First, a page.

The federal government under President Muhammadu Buhari has prepared a plan to provide free healthcare services for 83 million vulnerable Nigerians.
This was disclosed by the General manager, National Health lnsurance Authority (NHlA), Ilorin Zone, Mr. Adelaja Abereoran, during an interview.
According to him, the federal government’s decision followed the realisation that most vulnerable Nigerians lack the wherewithal to access the health services they needed.
Abereoran statement reads; “There is a plan by the federal government in the new reviewed Act of the National Health lnsurance Authority (NHlA) to provide free medical treatment to over 83 million vulnerable Nigerians to alleviate their sufferings,” Abereoro said.
He called on the state governments to complement the efforts of the federal government by establishing health insurance agencies to enable more people access quality healthcare services across the states.
He said Nigeria cannot achieve a comprehensive healthcare delivery without the support of the States and other stakeholders in the health sector.
Abereoro called on states and federal lawmakers to include health insurance scheme in their constituency projects to cater for their constituents’ health needs.
He noted that the services of the Authority have been updated in consonance with global best practices, stating that the scheme now cover general medical check-up.
He said under the reviewed Act of the Scheme, Corps Members are eligible to free healthcare services from the day of their mobilisation till the end of their service year, including those who carry pregnancy during the service year.
Meanwhile, the Nigerian National Petroleum Company (NNPC) Limited boss, Mele Kyari has said the importation of petroleum products into the country will be stopped by mid-2023.
Mele Kyari disclosed this at a press briefing at the State House on Tuesday in Abuja, on Tuesday, August 30, 2022.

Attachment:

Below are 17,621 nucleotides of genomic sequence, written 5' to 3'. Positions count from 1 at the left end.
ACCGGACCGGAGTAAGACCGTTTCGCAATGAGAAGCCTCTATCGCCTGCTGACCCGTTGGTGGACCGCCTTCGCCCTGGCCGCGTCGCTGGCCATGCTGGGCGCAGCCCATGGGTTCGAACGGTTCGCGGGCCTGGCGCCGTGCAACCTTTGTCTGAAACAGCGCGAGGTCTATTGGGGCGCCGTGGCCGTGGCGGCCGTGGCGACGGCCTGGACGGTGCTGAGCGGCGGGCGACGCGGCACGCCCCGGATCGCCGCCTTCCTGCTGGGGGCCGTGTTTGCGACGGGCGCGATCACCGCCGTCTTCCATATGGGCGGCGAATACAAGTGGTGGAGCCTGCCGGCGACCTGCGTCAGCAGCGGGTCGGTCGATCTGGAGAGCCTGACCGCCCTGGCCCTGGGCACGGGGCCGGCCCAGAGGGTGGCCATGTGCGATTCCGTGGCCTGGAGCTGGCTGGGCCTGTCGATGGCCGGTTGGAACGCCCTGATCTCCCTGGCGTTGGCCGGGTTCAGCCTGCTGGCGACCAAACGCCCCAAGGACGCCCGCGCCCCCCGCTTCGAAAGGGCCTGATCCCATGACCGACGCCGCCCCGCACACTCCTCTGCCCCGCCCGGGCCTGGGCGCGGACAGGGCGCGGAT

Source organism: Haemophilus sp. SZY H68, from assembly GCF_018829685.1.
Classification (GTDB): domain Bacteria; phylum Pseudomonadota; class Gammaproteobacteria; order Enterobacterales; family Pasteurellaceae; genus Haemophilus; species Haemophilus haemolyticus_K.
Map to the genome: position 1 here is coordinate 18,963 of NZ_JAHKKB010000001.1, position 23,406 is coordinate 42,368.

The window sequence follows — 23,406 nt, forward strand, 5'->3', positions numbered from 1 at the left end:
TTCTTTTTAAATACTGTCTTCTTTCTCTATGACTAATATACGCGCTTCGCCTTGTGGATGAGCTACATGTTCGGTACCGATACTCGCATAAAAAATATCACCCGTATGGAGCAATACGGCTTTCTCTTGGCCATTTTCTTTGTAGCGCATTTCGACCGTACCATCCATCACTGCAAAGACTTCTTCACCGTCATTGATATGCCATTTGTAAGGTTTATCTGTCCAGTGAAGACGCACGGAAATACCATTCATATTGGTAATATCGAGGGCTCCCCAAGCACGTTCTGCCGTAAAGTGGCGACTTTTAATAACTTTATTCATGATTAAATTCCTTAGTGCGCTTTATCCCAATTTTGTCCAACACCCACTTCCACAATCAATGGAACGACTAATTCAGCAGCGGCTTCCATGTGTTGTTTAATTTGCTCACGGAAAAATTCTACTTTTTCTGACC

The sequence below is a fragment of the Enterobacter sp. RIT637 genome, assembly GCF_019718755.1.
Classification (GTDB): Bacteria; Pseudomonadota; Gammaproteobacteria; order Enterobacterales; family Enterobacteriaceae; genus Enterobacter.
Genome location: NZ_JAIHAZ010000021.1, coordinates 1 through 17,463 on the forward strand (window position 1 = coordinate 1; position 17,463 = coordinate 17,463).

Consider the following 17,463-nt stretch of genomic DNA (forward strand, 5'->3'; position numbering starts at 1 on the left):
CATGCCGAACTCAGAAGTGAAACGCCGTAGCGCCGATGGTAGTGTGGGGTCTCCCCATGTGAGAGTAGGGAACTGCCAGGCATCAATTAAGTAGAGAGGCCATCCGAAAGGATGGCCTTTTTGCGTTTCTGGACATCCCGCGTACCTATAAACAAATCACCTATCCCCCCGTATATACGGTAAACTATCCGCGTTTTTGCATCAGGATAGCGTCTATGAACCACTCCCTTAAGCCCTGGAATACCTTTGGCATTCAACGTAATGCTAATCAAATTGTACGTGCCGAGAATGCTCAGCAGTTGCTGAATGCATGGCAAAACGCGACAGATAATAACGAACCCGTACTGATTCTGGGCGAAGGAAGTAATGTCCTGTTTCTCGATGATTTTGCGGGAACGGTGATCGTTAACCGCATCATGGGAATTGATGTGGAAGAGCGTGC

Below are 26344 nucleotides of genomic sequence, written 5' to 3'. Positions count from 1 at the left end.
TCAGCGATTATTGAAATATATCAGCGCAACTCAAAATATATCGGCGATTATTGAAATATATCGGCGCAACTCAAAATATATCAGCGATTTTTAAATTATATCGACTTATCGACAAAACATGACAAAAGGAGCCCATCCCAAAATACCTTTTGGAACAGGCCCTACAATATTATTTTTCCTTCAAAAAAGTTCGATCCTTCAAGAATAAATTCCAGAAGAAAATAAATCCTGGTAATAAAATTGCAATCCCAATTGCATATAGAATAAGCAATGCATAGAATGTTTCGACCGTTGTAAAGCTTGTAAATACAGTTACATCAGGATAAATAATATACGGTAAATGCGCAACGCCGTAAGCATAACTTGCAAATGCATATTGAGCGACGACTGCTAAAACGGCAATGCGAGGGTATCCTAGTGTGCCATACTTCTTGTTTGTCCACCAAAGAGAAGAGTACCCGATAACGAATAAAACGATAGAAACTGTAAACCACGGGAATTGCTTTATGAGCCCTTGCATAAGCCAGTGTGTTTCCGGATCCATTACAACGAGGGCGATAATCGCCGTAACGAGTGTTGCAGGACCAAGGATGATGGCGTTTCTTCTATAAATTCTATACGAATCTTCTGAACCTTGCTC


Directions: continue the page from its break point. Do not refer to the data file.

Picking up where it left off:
According to him, the combined output of Nigeria’s refineries being revamped and the Dangote refinery would be enough to stop importation.
“So, you will not have a need for the importation of petroleum products into this country by the middle of next year,” he said.
Mr Kyari said, “Even if all the refineries are working today, you will still have a net deficit of Premium Motor Spirit (PMS) to import into this country.”
He said this was because the country’s population and demand for products had grown.
The NNPC boss said aside from owning 20 percent equity in Dangote Refinery, NNPC Ltd had the right of first refusal to supply crude oil to that plant.
He expressed optimism that the Dangote Refinery would become operational by the middle of 2023.
According to him, the refinery has a production capacity of 650,000 barrels per day, with different technology.
Mr Kyari said this means “that it can crack the crude in a manner that you can have more gasoline than a typical refinery; that means the refinery has the ability to produce up to 50 million litres of PMS.
“So, the combination of that and our own ability to bring back our refinery will completely eliminate any importation of petroleum products into this country.”
The NNPC boss said he was looking forward to Nigeria becoming a hub of export of petroleum products, not just to the West African region but to the rest of the world.
He said he was upbeat as the flow of supply would change by the middle of 2023.